Friday, November 29, 2013

(28) YA Contemporary: THIS IS NOT A LOVE STORY


When party girl Ava Grace gets knocked up by her best friend’s boyfriend, Harvard-bound Oliver Douglas, keeping the baby puts Ava’s spot at her elite private school in jeopardy. Pregnant and friendless, Ava must figure out how to make it to graduation – and accept that maybe she can’t do it alone.

I think tonight is a tequila night. One more year behind me, one year closer to San Francisco.

As soon as we walk in Malia’s room I get down to business. First, pull the curtains closed so I can’t see the windows. Then clothes. Then makeup.

I watch Malia’s face in the mirror as I apply red lipstick. Going out lips.

“You’re really wearing that?” she asks.

“Of course I am.”

She pulls on her standard khaki shorts and pink polo. “Of course you are.”

I don’t do preppy like everyone’s favorite shoo-in for valedictorian, Malia (her only competition? Her equally uptight boyfriend, Oliver).

“Maybe you’ll pick up some style tips in Greece,” I say. I believe in expressing myself through clothes. I adjust my black tank top just so, making sure the top of my lacey purple bra peeks out. My bra collection is epic and I believe in showing it off. Whoever decided women had to keep all their undergarments hidden and nude was depressingly limited. My favorite jeans are perfectly skinny, faded, and tight. With the bright red streak in my dark brown hair, I don’t need anything else. I’m enough. I’m everything.

I’ve spent years cultivating my brand. I’m as dedicated to it as Malia is to hers. This is why we work so well. She doesn’t pry, I make her interesting. Win-win.

I flop down on her bed and examine my nails, still sprinkled with paint from this afternoon. I can’t believe I even have to engage with Malia’s bad attitude about spending the summer in Greece.


  1. Loved the voice here- I feel like I have a great sense of who the mc is already. The only little comment I have is a lot of books seem to start off "getting ready" either for school, a party, etc. I'd make sure you get to the party scene quickly or have something else unexpected happen to keep it fresh. Great job! I'd definitely read on!

  2. I like the title.

    The logline reads pretty well, although I'm not sure all the names are needed and right now it feels slightly generic to me (i.e., girl gets pregnant by girlfriend's boyfriend). It does, however nicely lay out the conflict.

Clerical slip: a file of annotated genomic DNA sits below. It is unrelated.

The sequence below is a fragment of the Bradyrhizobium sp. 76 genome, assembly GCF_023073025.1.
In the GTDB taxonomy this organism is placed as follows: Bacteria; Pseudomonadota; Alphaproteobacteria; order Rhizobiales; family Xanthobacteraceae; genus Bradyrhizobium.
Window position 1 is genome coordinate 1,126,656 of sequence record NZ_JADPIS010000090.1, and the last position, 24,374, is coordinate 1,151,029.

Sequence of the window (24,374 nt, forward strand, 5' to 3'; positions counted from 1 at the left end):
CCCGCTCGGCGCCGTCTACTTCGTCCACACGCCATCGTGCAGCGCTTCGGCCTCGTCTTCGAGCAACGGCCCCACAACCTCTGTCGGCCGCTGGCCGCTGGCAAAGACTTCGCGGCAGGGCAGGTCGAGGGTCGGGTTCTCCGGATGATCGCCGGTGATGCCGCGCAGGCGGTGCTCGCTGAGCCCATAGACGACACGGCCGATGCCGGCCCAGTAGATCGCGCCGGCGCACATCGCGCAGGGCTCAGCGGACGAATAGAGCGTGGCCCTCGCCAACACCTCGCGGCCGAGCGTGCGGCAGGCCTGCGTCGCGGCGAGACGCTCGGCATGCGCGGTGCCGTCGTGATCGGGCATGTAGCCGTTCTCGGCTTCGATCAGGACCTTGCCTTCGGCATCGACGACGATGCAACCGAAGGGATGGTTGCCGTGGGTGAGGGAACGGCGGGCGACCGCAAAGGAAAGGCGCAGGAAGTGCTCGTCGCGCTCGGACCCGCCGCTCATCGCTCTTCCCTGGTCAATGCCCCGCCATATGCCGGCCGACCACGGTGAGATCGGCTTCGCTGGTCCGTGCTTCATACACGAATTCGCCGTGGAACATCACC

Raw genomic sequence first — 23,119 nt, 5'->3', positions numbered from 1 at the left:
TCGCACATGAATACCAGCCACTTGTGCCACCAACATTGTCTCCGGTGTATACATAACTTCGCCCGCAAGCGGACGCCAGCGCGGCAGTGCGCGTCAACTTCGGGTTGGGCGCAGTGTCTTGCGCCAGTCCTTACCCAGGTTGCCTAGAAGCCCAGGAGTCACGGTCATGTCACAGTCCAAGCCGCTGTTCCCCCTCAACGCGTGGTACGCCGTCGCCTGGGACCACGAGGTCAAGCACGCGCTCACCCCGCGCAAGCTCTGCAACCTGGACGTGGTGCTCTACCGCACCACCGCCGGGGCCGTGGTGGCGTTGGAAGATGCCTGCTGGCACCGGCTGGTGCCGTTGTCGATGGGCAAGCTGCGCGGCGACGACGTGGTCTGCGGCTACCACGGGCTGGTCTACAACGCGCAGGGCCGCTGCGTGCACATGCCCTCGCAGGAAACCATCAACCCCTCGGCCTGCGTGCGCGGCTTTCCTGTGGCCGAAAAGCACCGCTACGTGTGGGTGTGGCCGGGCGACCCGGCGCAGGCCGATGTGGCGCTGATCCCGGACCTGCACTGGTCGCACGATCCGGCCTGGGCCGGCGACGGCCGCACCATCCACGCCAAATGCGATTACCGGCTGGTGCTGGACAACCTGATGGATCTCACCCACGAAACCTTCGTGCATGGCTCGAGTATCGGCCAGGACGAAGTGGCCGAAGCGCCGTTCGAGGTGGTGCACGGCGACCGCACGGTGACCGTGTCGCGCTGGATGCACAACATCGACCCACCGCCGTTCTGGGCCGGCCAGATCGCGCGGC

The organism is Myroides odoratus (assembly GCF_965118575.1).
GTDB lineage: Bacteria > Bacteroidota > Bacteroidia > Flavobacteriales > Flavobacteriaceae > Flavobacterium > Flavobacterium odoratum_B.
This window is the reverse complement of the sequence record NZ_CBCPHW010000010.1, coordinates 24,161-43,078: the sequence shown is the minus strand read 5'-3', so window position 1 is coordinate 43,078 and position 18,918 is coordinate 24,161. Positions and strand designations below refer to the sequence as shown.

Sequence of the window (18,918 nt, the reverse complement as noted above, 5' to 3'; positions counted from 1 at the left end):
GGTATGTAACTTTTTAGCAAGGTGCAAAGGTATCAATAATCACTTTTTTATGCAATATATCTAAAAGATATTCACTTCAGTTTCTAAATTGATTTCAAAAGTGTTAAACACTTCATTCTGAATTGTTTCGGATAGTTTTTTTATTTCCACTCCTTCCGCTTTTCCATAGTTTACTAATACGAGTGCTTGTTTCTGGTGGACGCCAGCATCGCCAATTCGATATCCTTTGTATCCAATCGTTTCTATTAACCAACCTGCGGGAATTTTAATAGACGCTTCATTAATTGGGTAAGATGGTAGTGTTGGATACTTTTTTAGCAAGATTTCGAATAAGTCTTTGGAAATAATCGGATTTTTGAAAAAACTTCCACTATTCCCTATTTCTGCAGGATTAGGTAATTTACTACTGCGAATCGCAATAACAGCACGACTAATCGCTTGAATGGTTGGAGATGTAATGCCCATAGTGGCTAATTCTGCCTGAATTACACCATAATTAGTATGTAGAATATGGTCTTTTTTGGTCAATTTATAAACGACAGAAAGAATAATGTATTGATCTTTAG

In terms of the entry itself, I think the POV character has a solid voice. If the logline didn't quite grab me, this definitely does. She has strong opinions about others and herself, and strikes me as an interesting narrator to follow around.

    One minor crit: at first Malia is criticizing Ava's clothing, but then it jumps to Ava criticizing Malia (“Maybe you’ll pick up some style tips in Greece,” I say). For some reason this reversal didn't quite flow for me. I had back up and make sure sure I had read things correctly (at first I took it as being another line from Malia, until I hit the first person dialogue tag).

    Best of luck with it!

  3. I like the title. I also really liked the 250. I think it would nice if you sneak Ava's name into this first page somewhere, since, without the logline I wouldn't have known what it was.

    I'm not exactly sure why she closes the drapes so SHE can't see the windows - I understand closing them so other people can't see in (although it sounds like she's a bit of an exhibitionist).

    I agree with Wade about Ava's "style tips" line - maybe if it was more like, "Maybe in Greece you'll see there's more to fashion than khakis and polo shirts." Only better phrased, of course, but something that lets Ava's opinion of the preppy look shine through.

    Good job, though, and good luck at the auction.

  4. Hey, there! This is a great title. It reminds me of (the adult novel) SUPER SAD LOVE STORY. It's a big spoiler, but it can be earned if the story pays off.

    I am particularly happy that this YA opens with a scene. We're already in the action and there's dialogue, not just narration. The reader sees the differences between these two girls.

    Though I did wonder why they're best friends--is it just because opposites attract, or is there more to it?

    I think this line "her only competition? Her equally uptight boyfriend, Oliver" could be saved for later. It feels like it's thrown in to go with the synopsis.

    I like Ava's voice, and I think she reflects her party girl image . . . but I'd be careful of her likeability, especially in these opening pages. Phrases like "I'm enough. I'm everything" and "I make her interesting" make me cringe. It's pretty clear from the synopsis that she's heading on a major journey that will change her, but she's perhaps not as relatable as I'd like her to be in this opening.

    A lot of good stuff to work with--thanks for sharing!

  5. I like that this jumps right into the action. Not a lot of narration and a great voice! Best of luck!

  6. Pretty solid pitch, I was definitely pulled in. The voice and pacing in this entry are also strong, this read smoothly. I like that that the MC is a departure from the many shy/meek/inexperienced girls we see often in YA contemporaries, though I really hope that the story doesn't end up veering too lesson-y with the pregnancy we know is coming. Hopefully that's not an issue. So far this reminds me of a Kody Keplinger-style story , or like Molly Backes' The Princesses of Iowa; party girls who are hurting, but are handled in a way that is not preachy.